The House Judiciary Committee has voted along party lines to send two articles of impeachment to the full House for a vote--abuse of power and obstruction of Congress, effectively recommending that he be impeached.
After a 14-plus hour debate Thursday, the vote was actually something of an anticlimax, but one that the major broadcast and cable nets carried live.
The committee vote was held only moments after chairman Jerrold Nadler (D-N.Y.) gaveled the committee back into session and took less than 10 minutes.
The committee voted on the two articles separately. The votes were the same, 23 Democrats yes, 17 Republicans no. Democrat Ted Lieu (Calif.) was absent due to illness.
The House is expected to hold a vote on impeachment next week. If so, Trump would be only the third President to be impeached.
The Senate would then hold a trial over whether he would be removed from office, which Senate Republicans have signaled isn't happening.
Following the vote, Rep. Mike Johnson (R-LA.) said the impeachment effort has been an "ambush" and "railroading" of the President and that he would have advised the President not to participate, which the President did not.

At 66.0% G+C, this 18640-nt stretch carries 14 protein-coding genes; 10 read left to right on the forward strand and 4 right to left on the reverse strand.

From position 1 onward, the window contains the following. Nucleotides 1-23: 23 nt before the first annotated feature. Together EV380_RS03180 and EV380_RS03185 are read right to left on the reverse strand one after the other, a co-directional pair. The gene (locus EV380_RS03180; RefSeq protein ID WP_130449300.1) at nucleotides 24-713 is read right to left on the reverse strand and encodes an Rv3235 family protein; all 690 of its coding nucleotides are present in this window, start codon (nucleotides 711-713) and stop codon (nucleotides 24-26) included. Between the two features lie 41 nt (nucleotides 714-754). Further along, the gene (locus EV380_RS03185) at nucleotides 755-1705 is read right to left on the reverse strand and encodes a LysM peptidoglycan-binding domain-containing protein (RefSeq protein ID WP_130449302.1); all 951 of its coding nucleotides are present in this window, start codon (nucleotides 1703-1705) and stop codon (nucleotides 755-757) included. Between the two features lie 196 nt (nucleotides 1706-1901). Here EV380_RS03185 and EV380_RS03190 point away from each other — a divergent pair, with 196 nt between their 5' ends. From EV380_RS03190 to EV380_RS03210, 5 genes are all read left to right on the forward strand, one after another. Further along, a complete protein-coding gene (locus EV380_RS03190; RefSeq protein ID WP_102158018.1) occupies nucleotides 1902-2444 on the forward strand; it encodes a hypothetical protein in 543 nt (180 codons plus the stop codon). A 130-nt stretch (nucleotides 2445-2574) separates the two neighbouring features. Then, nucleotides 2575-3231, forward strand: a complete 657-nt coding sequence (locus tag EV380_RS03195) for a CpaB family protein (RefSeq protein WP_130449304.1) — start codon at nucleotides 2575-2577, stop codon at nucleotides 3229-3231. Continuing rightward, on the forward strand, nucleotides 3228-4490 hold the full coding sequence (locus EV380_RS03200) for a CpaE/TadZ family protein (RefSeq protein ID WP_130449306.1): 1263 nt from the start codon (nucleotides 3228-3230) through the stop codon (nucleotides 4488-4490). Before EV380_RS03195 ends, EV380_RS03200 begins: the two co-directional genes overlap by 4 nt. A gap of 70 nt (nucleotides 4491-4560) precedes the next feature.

Rep. Louie Gohmert (R-Tex.) called the Democrats' impeachment effort an abuse of process and a witch hunt, echoing the President. Sen. Lindsey Graham (R-S.C.), chairman of the Senate Judiciary Committee, has said he plans not to call any witnesses in the Senate trial if it comes to that and get it over ASAP, but Gohmert said he thought they should.
At press time the President had not tweeted on the vote, focusing instead on a new China trade agreement he said has been hammered out. But the White House did release a statement: " This desperate charade of an impeachment inquiry in the House Judiciary Committee has reached its shameful end," said White House press secretary Stephanie Grisham. "The President looks forward to receiving in the Senate the fair treatment and due process which continues to be disgracefully denied to him by the House."
Following the vote, Nadler took to the microphones for only a moment or two, calling it a sad and somber day and saying the House would act "expeditiously."